Luke uniquely indicated that Jesus responded to this person (εἶπεν δὲ πρὸς αὐτὸν ὁ Ἰησοῦς) by saying that no one who puts his hand to the plow (Οὐδεὶς ἐπιβαλὼν τὴν χεῖρα ἐπ’ ἄροτρον) and then looks back (καὶ βλέπων εἰς τὰ ὀπίσω) was fit (εὔθετός ἐστιν) for the kingdom of God (τῇ βασιλείᾳ τοῦ Θεοῦ). This was another unique saying of Luke that was not found in Matthew. Being a disciple was not going to be easy. You could not even say goodbye to your family. Once you got started on your plow, there was no looking back. Everything was centered on the kingdom of God. Nothing else counted. Do you often turn away from Jesus?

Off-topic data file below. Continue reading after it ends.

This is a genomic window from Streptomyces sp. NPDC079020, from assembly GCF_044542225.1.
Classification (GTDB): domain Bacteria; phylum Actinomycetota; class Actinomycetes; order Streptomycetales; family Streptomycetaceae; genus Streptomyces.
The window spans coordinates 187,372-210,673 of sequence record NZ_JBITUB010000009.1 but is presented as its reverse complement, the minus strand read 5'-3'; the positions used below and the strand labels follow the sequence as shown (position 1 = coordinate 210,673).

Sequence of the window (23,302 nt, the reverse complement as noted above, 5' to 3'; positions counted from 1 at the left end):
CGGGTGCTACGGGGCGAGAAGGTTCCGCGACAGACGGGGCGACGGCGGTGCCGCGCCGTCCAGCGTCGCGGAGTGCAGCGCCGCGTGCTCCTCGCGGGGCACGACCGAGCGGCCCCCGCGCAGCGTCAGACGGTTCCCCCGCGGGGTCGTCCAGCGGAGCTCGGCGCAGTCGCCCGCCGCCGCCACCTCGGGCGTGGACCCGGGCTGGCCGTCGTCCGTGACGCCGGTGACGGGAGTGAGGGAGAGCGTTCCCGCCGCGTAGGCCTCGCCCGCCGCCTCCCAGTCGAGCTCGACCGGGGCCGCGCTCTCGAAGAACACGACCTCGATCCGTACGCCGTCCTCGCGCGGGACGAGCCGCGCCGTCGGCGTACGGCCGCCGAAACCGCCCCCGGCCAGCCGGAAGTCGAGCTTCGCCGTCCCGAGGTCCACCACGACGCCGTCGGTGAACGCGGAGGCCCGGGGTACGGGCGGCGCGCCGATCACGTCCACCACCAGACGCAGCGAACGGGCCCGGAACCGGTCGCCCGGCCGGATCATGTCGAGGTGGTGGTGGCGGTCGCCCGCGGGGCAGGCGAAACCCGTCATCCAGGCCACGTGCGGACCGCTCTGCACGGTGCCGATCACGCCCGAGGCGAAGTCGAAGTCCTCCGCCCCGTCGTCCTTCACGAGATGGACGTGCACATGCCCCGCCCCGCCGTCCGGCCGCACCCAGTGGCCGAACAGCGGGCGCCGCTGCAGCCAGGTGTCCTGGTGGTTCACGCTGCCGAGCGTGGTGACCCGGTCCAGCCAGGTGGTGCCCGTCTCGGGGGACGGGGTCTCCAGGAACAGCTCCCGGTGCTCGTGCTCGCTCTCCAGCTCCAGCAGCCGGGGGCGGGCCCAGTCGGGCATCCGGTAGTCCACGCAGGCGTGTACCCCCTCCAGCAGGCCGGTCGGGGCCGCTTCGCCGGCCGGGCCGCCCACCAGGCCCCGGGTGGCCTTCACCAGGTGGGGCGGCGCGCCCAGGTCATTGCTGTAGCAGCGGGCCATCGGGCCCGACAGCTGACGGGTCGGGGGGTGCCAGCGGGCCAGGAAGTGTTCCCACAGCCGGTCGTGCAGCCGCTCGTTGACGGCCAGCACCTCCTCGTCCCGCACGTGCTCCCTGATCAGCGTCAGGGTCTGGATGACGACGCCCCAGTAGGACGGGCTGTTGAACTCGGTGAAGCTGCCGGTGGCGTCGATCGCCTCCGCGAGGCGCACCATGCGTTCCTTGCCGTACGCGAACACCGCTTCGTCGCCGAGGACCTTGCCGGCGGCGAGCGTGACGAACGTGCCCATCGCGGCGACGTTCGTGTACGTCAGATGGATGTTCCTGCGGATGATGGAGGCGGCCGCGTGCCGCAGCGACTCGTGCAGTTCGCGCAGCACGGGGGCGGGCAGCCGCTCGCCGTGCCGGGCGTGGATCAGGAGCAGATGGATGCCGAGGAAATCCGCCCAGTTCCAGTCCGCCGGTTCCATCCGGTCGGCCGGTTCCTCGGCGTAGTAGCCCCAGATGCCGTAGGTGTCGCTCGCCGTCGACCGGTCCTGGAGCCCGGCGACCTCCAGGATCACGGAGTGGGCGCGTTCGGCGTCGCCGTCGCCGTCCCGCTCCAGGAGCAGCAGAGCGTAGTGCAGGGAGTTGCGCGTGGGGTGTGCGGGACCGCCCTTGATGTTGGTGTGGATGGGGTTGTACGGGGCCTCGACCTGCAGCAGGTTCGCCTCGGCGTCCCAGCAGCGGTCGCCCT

Luke indicated that Jesus replied to them (ὁ δὲ ἀποκριθεὶς εἶπεν πρὸς αὐτούς) that his mother (Μήτηρ μου) and his brothers (καὶ ἀδελφοί μου) were those who heard (οὗτοί εἰσιν οἱ…ἀκούοντες) the word of God (τὸν λόγον τοῦ Θεοῦ) and did it (καὶ ποιοῦντες). Mark, chapter 3:33-35, and Matthew, chapter 12:48-50, have something similar, but Matthew was closer to Mark.Luke had this simple concluding statement that sounded like a repudiation of his biological family. Mark said that Jesus made a distinction between his biological family and his new spiritual family, as he replied to the person who told him about his relatives. He asked him who his mother was and who were his brothers? He looked at those who were sitting around him in a circle. Then he said that they were his mother and his brothers. Anyone who did the will of God, would be his brother, his sister, and his mother. Matthew also said that Jesus asked them who his mother was and who his brothers were? He stretched out his hand pointing to his disciples and said that they were his mother and his brothers. Anyone who did the will of his Father in heaven would be his brother, his sister, and his mother. This idea of a new faith family was common among many religious groups, since their fellow believers were now their new family. No longer was a biological family important, because there was now a new spiritual family of Jesus believers. How important is your biological family to you?